Two seasons ago, the youngest MVP in NBA history led a good Chicago Bulls team to the Eastern Conference finals only to fall at the hands of the Miami Heat during the first playoff appearance of their "Big Three" superteam.
Derrick Rose then suffered numerous injuries during his 2011-12 campaign, all leading up to his devastating ACL injury in the first game of the playoffs.
Rose has yet to suit up for a game this season, but it has been reported via ESPN that he's been taking full-contact exercises since the end of January.
Without Rose, the Bulls are sitting as the fifth seed in the Eastern Conference and only two games behind the second-place Indiana Pacers.
So far this season, the Bulls have defeated the New York Knicks three times and the Heat once. In the recent loss against the Heat, who are unquestionably the team to beat in the East, the Bulls registered just 67 points and went through stretches where they couldn't put the ball into the basket. Committing 26 turnovers doesn't help either.
Had Rose been playing in that game, I can guarantee that the Bulls offense would not have struggled that immensely. They are currently 24th in the league in offensive efficiency (per Hollinger's Team Stats), a far cry from their No. 5 spot from just a year ago.
Unlike the Boston Celtics, who are on a tear after losing Rajon Rondo, the Bulls haven't experienced similar results after the loss of Rose last year.
Maybe it's because Rose was such a huge part of the offense and draws defenders by just being on the court. His ability to penetrate and finish at the rim is so threatening that opposing defenses must collapse on him or he will score.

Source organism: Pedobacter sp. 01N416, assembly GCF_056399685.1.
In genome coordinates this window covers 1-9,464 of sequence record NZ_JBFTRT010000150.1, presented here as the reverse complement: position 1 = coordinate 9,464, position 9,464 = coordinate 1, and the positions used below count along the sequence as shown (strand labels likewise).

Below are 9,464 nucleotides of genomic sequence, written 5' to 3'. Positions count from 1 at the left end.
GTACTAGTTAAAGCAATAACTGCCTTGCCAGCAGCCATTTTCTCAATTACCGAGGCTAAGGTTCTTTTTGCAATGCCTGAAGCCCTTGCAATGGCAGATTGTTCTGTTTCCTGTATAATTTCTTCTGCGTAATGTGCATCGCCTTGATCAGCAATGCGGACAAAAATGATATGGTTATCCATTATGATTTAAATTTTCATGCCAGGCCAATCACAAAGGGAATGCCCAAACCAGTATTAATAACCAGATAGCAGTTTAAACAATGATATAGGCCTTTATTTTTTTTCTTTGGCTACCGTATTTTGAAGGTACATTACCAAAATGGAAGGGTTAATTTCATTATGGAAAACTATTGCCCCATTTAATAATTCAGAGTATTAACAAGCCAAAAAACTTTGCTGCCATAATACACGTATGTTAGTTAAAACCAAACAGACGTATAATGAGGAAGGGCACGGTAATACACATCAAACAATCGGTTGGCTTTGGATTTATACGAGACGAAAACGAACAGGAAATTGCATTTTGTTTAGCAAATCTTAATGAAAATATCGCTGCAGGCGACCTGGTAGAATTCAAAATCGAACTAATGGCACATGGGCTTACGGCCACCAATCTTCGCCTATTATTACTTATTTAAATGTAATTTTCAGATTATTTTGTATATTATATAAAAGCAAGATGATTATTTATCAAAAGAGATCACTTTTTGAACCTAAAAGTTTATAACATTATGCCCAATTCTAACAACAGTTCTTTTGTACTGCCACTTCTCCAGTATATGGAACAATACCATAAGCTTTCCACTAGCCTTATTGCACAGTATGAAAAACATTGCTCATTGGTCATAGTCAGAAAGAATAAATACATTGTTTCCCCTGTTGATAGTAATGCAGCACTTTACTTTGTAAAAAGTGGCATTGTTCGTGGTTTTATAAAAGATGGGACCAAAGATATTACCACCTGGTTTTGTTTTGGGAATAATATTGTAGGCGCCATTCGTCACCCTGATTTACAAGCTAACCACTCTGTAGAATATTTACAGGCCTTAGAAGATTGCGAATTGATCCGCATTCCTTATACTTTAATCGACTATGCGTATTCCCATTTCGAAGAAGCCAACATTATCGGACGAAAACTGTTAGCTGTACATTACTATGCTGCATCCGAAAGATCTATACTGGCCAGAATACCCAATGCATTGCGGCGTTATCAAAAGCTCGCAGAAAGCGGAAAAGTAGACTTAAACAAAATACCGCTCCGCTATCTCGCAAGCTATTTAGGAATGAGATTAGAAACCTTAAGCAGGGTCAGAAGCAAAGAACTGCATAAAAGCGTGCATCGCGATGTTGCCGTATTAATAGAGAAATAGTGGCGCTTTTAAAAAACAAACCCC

Right now, the Bulls rely on a balanced attack and an inside-out game by feeding Carlos Boozer or Joakim Noah in the post and letting them dictate the offense.
When Rose comes back, he completely changes how the offense is executed and opposing defenses are forced to adjust when he's on the floor. His ball dominance at the point guard position is what makes him so threatening, because he can score in so many ways and possesses the vision to find the open man.
The Bulls are a good team, but Rose elevates them to a whole new level.
This comparison may be a stretch, but the current Bulls team without Rose is similar to the 1993-94 Bulls without Michael Jordan. They still have a bunch of good players who play great team basketball, but the team cannot excel without its superstar.
In the 2011 playoffs, the Rose-led Bulls defeated an inexperienced Pacers team in a tough first-round series. They went on to beat the Atlanta Hawks in six games before losing to the Heat.
This year, the Bulls have a much better team, with an improved Noah and better role players. They're also fourth in the league in defensive efficiency, so their defense has been just as good as before—even with a different supporting cast.
But even with Rose, is it possible that the Bulls could win a championship, let alone get out of the Eastern Conference, with Rose as the only reliable scoring option?
In their playoff defeat to a weaker Heat team two years ago, nobody else stepped up when Rose was suffocated by the entire Heat defense on every possession. Now, both the Heat and Pacers are much better, and the Pacers are the best defensive team in the league with more scoring options than the Bulls.
The road to a championship is very bumpy and the Bulls will struggle on their journey.
It's also worth noting that Rose may not even be the same player he was before his injury. It's possible that he could come back stronger than ever, but it's also possible that he won't be able to harness his explosive, athletic abilities ever again.